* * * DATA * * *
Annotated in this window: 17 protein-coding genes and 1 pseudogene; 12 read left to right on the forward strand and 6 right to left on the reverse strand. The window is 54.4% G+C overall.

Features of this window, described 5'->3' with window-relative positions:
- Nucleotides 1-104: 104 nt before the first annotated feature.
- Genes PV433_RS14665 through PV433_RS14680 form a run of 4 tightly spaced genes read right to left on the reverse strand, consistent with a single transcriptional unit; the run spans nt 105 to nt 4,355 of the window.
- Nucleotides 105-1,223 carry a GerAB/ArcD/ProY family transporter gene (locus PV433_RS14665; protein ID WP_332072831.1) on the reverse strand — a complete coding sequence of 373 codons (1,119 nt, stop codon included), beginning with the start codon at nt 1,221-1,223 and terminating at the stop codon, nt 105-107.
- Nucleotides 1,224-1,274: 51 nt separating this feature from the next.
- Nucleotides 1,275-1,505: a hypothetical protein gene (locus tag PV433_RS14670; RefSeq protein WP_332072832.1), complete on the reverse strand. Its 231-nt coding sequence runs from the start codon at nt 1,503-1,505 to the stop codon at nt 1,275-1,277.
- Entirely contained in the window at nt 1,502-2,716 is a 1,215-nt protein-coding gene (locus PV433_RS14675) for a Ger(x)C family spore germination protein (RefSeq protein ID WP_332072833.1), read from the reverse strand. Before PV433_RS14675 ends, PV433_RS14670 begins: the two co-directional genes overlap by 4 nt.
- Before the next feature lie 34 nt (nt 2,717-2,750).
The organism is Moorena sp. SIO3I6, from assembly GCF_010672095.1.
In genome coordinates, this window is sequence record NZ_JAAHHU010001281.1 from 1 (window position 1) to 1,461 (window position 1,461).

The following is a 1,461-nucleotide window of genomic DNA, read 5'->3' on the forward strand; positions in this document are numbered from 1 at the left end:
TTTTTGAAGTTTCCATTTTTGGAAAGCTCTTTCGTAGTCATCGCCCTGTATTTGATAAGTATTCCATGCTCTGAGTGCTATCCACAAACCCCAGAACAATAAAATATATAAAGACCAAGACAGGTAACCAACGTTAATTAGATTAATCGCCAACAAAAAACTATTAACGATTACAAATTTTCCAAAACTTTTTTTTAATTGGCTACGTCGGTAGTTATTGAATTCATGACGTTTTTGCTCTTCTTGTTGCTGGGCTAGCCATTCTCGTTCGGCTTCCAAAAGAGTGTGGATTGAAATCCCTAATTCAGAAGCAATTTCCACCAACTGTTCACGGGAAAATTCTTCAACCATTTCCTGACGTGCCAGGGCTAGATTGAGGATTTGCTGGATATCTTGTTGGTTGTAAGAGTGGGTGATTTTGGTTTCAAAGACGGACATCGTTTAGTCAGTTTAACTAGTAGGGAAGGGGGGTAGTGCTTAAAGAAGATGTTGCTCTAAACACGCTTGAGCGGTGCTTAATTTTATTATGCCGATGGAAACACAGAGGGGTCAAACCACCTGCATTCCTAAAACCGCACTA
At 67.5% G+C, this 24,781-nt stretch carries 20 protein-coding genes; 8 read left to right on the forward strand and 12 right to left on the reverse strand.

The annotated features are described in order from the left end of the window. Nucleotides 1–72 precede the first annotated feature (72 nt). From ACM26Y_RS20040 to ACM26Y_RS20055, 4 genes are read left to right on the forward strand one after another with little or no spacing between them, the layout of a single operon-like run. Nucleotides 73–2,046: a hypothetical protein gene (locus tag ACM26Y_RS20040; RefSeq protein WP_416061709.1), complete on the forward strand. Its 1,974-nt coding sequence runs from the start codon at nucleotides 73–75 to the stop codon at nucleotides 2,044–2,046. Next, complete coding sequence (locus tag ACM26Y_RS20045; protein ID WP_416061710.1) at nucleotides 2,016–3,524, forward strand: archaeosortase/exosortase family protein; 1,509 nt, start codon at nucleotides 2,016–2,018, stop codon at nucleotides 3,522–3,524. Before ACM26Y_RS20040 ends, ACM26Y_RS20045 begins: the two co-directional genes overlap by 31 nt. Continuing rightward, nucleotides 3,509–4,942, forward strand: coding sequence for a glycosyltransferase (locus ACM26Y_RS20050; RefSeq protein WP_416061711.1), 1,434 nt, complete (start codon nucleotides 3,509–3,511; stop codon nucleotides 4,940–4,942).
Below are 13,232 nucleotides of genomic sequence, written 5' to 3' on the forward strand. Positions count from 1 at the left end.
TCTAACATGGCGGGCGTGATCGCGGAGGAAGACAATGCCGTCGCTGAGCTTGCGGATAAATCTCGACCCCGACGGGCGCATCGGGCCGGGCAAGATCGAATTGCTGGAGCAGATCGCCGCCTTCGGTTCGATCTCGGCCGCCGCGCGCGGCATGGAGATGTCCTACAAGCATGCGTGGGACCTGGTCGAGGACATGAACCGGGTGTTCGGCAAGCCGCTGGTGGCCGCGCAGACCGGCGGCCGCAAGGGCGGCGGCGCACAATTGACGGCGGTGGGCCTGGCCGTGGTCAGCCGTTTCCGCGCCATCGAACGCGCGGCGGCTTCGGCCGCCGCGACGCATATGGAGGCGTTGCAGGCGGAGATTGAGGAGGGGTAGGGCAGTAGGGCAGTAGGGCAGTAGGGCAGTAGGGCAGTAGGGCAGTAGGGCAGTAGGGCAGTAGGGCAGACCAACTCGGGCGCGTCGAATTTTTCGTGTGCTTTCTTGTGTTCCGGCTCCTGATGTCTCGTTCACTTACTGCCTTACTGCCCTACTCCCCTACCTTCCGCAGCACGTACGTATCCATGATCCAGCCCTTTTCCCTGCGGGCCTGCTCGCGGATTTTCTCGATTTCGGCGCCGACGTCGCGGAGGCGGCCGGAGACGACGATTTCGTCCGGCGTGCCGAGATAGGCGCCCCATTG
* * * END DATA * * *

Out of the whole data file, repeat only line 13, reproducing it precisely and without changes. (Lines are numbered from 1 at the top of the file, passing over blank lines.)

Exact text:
TTTTTGAAGTTTCCATTTTTGGAAAGCTCTTTCGTAGTCATCGCCCTGTATTTGATAAGTATTCCATGCTCTGAGTGCTATCCACAAACCCCAGAACAATAAAATATATAAAGACCAAGACAGGTAACCAACGTTAATTAGATTAATCGCCAACAAAAAACTATTAACGATTACAAATTTTCCAAAACTTTTTTTTAATTGGCTACGTCGGTAGTTATTGAATTCATGACGTTTTTGCTCTTCTTGTTGCTGGGCTAGCCATTCTCGTTCGGCTTCCAAAAGAGTGTGGATTGAAATCCCTAATTCAGAAGCAATTTCCACCAACTGTTCACGGGAAAATTCTTCAACCATTTCCTGACGTGCCAGGGCTAGATTGAGGATTTGCTGGATATCTTGTTGGTTGTAAGAGTGGGTGATTTTGGTTTCAAAGACGGACATCGTTTAGTCAGTTTAACTAGTAGGGAAGGGGGGTAGTGCTTAAAGAAGATGTTGCTCTAAACACGCTTGAGCGGTGCTTAATTTTATTATGCCGATGGAAACACAGAGGGGTCAAACCACCTGCATTCCTAAAACCGCACTA